With summer approaching quickly, we suddenly remember that we will be baring more skin than usual. We start sizing up our bodies, wanting to lose weight, tone up, and get rid of our dry, winter skin.
While our skin is different on all parts of our body, we can use the same basic skincare routine and treatment in all areas. You simply just have to change how often you apply products to the different areas of skin.
For example, let’s compare lower eyelid skin to the skin on the heels of our feet. They seem drastically different, but you would use the same principle.
Ultimately, you want to remove the dead skin cells and firm the living skin layer.
The normal transition of skin from being a living cell to a dead cell in approximately 21 to 29 days. This dead layer (or keratin layer) is not pretty—it’s usually clumpy and dull looking.
In order to create pretty, glowing skin, we must slough off these dead cells. Then, we want to thicken the living layer (or inner dermal layer) of the skin, firming it to look more youthful.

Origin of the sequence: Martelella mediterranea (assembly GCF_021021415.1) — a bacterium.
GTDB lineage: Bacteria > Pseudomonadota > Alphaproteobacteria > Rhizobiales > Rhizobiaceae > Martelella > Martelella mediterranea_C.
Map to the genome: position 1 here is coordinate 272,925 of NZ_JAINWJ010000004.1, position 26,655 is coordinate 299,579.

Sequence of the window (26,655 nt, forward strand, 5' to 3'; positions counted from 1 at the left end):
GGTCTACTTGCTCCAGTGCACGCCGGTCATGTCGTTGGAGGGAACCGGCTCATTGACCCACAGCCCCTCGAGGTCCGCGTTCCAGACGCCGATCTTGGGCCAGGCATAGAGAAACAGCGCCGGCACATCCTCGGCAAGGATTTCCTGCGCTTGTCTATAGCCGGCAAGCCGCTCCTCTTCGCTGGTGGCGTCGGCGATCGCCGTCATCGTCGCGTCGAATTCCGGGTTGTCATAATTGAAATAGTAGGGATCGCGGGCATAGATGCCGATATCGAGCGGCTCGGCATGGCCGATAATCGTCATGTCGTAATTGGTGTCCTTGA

As you can see, our goal for both areas of the body is the same. Therefor, the treatment is the same, with certain variations determined by how delicate or coarse the area. One quick look at the areas and you’ll know. In this case, the lower eyelid skin is much more delicate than the heals of our feet. We have to use “smart” ingredients that can penetrate the skin to the targeted cellular level, but at different rates based on the type of skin.
Basically, if the goal is the same then the effective treatment ingredient and product should be the same.
The difference in the treatment of these two areas may simply be the frequency with which the product is used and the strength of the effective ingredient. You may want to apply the product less often to your lower eyelid and more often to the heels of your feet. Notice how your skin reacts and use the product accordingly. If there is redness and irritation, use the product less often.
My preference has always been unbuffered (low pH) Glycolic Acid as my main “smart” ingredient. Read more about Glycolic Acid here.